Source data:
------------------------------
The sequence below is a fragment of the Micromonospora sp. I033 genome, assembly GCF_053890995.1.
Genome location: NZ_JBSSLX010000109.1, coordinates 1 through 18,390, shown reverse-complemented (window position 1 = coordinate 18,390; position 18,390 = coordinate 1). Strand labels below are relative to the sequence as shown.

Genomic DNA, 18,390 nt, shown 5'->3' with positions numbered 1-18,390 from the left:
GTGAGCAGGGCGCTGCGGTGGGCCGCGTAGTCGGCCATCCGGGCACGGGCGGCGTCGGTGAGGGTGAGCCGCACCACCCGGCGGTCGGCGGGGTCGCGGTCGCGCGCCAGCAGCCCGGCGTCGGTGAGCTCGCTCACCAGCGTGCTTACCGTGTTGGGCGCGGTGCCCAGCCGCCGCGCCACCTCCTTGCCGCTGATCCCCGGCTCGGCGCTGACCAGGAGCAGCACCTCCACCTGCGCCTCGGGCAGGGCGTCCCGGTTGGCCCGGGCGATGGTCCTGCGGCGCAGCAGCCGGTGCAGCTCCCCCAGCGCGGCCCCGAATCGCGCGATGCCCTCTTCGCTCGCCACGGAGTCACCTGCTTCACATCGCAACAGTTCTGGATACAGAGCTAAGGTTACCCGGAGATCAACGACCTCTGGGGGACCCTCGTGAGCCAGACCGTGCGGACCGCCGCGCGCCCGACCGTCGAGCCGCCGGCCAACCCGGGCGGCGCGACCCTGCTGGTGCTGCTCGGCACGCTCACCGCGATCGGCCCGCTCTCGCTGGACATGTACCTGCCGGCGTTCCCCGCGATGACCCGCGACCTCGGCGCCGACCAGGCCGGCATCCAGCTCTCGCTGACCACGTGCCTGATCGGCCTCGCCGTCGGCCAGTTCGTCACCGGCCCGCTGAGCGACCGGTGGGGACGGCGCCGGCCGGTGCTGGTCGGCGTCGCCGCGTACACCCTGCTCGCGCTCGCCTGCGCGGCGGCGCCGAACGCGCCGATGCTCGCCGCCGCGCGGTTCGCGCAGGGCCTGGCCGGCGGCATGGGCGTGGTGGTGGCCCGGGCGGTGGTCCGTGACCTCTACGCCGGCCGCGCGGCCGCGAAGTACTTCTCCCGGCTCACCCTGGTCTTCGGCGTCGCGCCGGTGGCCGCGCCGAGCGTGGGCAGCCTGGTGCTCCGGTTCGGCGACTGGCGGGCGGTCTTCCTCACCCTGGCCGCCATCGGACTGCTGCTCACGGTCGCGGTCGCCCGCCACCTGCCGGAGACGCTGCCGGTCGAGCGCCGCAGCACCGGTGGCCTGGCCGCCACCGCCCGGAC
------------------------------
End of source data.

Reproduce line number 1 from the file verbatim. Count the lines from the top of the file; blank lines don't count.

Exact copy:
The sequence below is a fragment of the Micromonospora sp. I033 genome, assembly GCF_053890995.1.